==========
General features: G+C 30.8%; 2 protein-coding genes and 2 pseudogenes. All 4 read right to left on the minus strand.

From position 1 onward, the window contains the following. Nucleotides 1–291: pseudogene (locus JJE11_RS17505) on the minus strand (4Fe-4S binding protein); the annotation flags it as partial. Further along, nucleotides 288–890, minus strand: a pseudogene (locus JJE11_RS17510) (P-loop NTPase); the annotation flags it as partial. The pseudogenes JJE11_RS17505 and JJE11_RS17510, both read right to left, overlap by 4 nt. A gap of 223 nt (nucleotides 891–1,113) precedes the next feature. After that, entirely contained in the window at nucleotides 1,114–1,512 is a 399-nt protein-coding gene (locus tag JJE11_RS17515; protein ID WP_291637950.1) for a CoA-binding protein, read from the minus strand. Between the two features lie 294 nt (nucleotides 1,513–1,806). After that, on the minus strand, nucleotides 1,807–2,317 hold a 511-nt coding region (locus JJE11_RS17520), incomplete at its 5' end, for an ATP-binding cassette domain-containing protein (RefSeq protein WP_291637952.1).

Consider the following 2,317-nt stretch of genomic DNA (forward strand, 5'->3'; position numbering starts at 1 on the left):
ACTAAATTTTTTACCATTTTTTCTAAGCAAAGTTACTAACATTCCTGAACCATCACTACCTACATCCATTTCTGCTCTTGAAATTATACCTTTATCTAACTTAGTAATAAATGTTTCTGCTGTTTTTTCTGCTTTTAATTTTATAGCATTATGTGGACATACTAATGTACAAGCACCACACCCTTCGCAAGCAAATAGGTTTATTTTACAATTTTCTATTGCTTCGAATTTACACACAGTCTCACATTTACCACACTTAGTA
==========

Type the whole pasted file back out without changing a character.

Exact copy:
General features: G+C 30.8%; 2 protein-coding genes and 2 pseudogenes. All 4 read right to left on the minus strand.

From position 1 onward, the window contains the following. Nucleotides 1–291: pseudogene (locus JJE11_RS17505) on the minus strand (4Fe-4S binding protein); the annotation flags it as partial. Further along, nucleotides 288–890, minus strand: a pseudogene (locus JJE11_RS17510) (P-loop NTPase); the annotation flags it as partial. The pseudogenes JJE11_RS17505 and JJE11_RS17510, both read right to left, overlap by 4 nt. A gap of 223 nt (nucleotides 891–1,113) precedes the next feature. After that, entirely contained in the window at nucleotides 1,114–1,512 is a 399-nt protein-coding gene (locus tag JJE11_RS17515; protein ID WP_291637950.1) for a CoA-binding protein, read from the minus strand. Between the two features lie 294 nt (nucleotides 1,513–1,806). After that, on the minus strand, nucleotides 1,807–2,317 hold a 511-nt coding region (locus JJE11_RS17520), incomplete at its 5' end, for an ATP-binding cassette domain-containing protein (RefSeq protein WP_291637952.1).

Consider the following 2,317-nt stretch of genomic DNA (forward strand, 5'->3'; position numbering starts at 1 on the left):
ACTAAATTTTTTACCATTTTTTCTAAGCAAAGTTACTAACATTCCTGAACCATCACTACCTACATCCATTTCTGCTCTTGAAATTATACCTTTATCTAACTTAGTAATAAATGTTTCTGCTGTTTTTTCTGCTTTTAATTTTATAGCATTATGTGGACATACTAATGTACAAGCACCACACCCTTCGCAAGCAAATAGGTTTATTTTACAATTTTCTATTGCTTCGAATTTACACACAGTCTCACATTTACCACACTTAGTA